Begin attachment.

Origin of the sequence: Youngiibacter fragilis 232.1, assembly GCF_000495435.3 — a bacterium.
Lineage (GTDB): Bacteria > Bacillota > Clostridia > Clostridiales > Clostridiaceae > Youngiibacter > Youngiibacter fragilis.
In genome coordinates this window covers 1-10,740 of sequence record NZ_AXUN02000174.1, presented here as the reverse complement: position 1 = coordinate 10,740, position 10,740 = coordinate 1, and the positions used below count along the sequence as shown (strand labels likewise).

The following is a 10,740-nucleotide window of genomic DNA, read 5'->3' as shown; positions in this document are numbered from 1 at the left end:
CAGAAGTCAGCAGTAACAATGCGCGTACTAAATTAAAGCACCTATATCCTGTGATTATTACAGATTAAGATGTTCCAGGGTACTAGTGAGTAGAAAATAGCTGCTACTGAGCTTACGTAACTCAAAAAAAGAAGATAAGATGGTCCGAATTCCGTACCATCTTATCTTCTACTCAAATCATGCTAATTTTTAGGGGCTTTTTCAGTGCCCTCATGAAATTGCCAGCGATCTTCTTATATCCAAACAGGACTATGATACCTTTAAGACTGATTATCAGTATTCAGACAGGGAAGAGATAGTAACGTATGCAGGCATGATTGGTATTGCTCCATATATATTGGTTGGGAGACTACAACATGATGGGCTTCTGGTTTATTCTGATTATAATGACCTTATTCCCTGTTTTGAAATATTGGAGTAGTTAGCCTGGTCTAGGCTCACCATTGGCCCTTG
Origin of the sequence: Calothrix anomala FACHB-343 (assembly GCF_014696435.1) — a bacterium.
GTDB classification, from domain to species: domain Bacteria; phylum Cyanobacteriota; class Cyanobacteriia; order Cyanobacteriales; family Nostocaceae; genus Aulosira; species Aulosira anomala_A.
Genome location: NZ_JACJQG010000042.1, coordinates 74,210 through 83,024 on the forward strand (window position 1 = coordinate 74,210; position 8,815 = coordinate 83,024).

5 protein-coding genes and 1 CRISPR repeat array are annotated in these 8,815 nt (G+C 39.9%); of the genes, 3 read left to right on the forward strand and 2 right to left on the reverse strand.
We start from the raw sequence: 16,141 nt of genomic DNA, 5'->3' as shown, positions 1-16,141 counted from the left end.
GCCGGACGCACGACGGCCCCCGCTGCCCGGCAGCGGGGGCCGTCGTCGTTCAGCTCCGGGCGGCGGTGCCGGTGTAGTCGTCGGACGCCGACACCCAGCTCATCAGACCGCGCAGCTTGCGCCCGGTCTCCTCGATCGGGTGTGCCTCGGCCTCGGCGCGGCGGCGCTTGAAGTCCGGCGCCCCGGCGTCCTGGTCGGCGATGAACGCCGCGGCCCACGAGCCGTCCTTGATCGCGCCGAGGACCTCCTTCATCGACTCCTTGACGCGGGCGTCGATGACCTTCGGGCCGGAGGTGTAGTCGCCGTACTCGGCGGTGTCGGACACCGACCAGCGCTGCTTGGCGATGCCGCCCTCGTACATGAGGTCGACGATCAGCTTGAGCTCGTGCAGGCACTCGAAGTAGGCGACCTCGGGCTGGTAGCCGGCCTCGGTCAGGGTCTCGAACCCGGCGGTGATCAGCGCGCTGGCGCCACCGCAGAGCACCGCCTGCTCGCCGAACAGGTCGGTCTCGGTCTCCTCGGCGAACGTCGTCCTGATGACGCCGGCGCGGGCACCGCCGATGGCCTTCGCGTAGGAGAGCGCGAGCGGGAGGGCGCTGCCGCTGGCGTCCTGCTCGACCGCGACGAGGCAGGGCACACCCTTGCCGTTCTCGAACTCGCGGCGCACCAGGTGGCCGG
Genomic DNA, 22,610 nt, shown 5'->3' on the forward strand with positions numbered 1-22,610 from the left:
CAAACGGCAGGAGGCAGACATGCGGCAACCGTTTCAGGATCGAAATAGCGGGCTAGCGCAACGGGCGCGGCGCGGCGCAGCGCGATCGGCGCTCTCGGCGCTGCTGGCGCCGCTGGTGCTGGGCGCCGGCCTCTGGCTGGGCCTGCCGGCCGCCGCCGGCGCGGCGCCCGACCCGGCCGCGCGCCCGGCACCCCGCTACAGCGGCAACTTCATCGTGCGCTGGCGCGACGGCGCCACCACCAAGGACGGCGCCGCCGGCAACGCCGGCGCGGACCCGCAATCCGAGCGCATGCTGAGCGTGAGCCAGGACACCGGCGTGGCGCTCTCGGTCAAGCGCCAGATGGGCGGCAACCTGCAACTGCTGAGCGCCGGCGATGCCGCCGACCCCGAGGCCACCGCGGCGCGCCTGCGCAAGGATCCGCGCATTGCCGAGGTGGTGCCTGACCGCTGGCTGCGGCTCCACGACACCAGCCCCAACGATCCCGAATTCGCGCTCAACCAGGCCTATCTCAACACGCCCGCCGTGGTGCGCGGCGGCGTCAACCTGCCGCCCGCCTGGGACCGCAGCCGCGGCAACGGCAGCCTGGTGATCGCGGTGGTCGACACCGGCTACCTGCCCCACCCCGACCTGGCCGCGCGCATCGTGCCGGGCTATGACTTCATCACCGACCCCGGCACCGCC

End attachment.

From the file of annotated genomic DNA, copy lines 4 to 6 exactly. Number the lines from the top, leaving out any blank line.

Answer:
The following is a 10,740-nucleotide window of genomic DNA, read 5'->3' as shown; positions in this document are numbered from 1 at the left end:
CAGAAGTCAGCAGTAACAATGCGCGTACTAAATTAAAGCACCTATATCCTGTGATTATTACAGATTAAGATGTTCCAGGGTACTAGTGAGTAGAAAATAGCTGCTACTGAGCTTACGTAACTCAAAAAAAGAAGATAAGATGGTCCGAATTCCGTACCATCTTATCTTCTACTCAAATCATGCTAATTTTTAGGGGCTTTTTCAGTGCCCTCATGAAATTGCCAGCGATCTTCTTATATCCAAACAGGACTATGATACCTTTAAGACTGATTATCAGTATTCAGACAGGGAAGAGATAGTAACGTATGCAGGCATGATTGGTATTGCTCCATATATATTGGTTGGGAGACTACAACATGATGGGCTTCTGGTTTATTCTGATTATAATGACCTTATTCCCTGTTTTGAAATATTGGAGTAGTTAGCCTGGTCTAGGCTCACCATTGGCCCTTG
Origin of the sequence: Calothrix anomala FACHB-343 (assembly GCF_014696435.1) — a bacterium.